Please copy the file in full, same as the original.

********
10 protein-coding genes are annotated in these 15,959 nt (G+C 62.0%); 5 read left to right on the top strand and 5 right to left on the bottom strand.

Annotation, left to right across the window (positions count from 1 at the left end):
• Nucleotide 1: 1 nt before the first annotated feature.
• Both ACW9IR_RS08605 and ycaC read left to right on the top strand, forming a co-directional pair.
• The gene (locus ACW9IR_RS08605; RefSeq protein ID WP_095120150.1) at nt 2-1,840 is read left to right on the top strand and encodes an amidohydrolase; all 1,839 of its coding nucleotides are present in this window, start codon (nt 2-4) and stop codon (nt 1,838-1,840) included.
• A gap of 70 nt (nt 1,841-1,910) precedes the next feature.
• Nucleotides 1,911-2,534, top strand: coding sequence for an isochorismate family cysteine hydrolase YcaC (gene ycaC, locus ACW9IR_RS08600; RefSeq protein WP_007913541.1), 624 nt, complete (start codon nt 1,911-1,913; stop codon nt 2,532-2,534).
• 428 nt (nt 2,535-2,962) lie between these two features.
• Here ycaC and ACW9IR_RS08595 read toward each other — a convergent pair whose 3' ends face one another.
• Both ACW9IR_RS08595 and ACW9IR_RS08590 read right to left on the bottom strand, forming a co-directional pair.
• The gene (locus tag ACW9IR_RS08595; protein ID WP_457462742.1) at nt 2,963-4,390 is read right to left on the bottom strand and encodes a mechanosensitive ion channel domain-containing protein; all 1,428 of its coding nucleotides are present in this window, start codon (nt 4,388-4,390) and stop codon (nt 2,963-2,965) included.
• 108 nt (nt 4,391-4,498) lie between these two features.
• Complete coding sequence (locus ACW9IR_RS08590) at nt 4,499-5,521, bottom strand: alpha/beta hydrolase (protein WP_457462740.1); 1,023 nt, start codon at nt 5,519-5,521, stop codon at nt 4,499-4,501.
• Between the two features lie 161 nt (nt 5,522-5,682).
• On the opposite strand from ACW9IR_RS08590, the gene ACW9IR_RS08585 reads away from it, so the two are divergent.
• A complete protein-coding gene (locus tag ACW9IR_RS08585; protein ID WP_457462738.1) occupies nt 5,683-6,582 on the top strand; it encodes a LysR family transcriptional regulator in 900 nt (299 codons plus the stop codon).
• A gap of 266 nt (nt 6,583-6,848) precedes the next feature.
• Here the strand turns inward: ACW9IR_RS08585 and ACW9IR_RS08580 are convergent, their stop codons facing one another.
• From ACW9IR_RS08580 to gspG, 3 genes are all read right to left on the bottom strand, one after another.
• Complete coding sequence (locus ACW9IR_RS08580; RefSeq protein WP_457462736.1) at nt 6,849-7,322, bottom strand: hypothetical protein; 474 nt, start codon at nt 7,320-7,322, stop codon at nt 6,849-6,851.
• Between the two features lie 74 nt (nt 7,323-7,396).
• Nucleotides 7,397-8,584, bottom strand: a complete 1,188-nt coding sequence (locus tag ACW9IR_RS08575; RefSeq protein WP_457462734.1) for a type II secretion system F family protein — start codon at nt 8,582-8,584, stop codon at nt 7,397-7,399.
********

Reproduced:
10 protein-coding genes are annotated in these 15,959 nt (G+C 62.0%); 5 read left to right on the top strand and 5 right to left on the bottom strand.

Annotation, left to right across the window (positions count from 1 at the left end):
• Nucleotide 1: 1 nt before the first annotated feature.
• Both ACW9IR_RS08605 and ycaC read left to right on the top strand, forming a co-directional pair.
• The gene (locus ACW9IR_RS08605; RefSeq protein ID WP_095120150.1) at nt 2-1,840 is read left to right on the top strand and encodes an amidohydrolase; all 1,839 of its coding nucleotides are present in this window, start codon (nt 2-4) and stop codon (nt 1,838-1,840) included.
• A gap of 70 nt (nt 1,841-1,910) precedes the next feature.
• Nucleotides 1,911-2,534, top strand: coding sequence for an isochorismate family cysteine hydrolase YcaC (gene ycaC, locus ACW9IR_RS08600; RefSeq protein WP_007913541.1), 624 nt, complete (start codon nt 1,911-1,913; stop codon nt 2,532-2,534).
• 428 nt (nt 2,535-2,962) lie between these two features.
• Here ycaC and ACW9IR_RS08595 read toward each other — a convergent pair whose 3' ends face one another.
• Both ACW9IR_RS08595 and ACW9IR_RS08590 read right to left on the bottom strand, forming a co-directional pair.
• The gene (locus tag ACW9IR_RS08595; protein ID WP_457462742.1) at nt 2,963-4,390 is read right to left on the bottom strand and encodes a mechanosensitive ion channel domain-containing protein; all 1,428 of its coding nucleotides are present in this window, start codon (nt 4,388-4,390) and stop codon (nt 2,963-2,965) included.
• 108 nt (nt 4,391-4,498) lie between these two features.
• Complete coding sequence (locus ACW9IR_RS08590) at nt 4,499-5,521, bottom strand: alpha/beta hydrolase (protein WP_457462740.1); 1,023 nt, start codon at nt 5,519-5,521, stop codon at nt 4,499-4,501.
• Between the two features lie 161 nt (nt 5,522-5,682).
• On the opposite strand from ACW9IR_RS08590, the gene ACW9IR_RS08585 reads away from it, so the two are divergent.
• A complete protein-coding gene (locus tag ACW9IR_RS08585; protein ID WP_457462738.1) occupies nt 5,683-6,582 on the top strand; it encodes a LysR family transcriptional regulator in 900 nt (299 codons plus the stop codon).
• A gap of 266 nt (nt 6,583-6,848) precedes the next feature.
• Here the strand turns inward: ACW9IR_RS08585 and ACW9IR_RS08580 are convergent, their stop codons facing one another.
• From ACW9IR_RS08580 to gspG, 3 genes are all read right to left on the bottom strand, one after another.
• Complete coding sequence (locus ACW9IR_RS08580; RefSeq protein WP_457462736.1) at nt 6,849-7,322, bottom strand: hypothetical protein; 474 nt, start codon at nt 7,320-7,322, stop codon at nt 6,849-6,851.
• Between the two features lie 74 nt (nt 7,323-7,396).
• Nucleotides 7,397-8,584, bottom strand: a complete 1,188-nt coding sequence (locus tag ACW9IR_RS08575; RefSeq protein WP_457462734.1) for a type II secretion system F family protein — start codon at nt 8,582-8,584, stop codon at nt 7,397-7,399.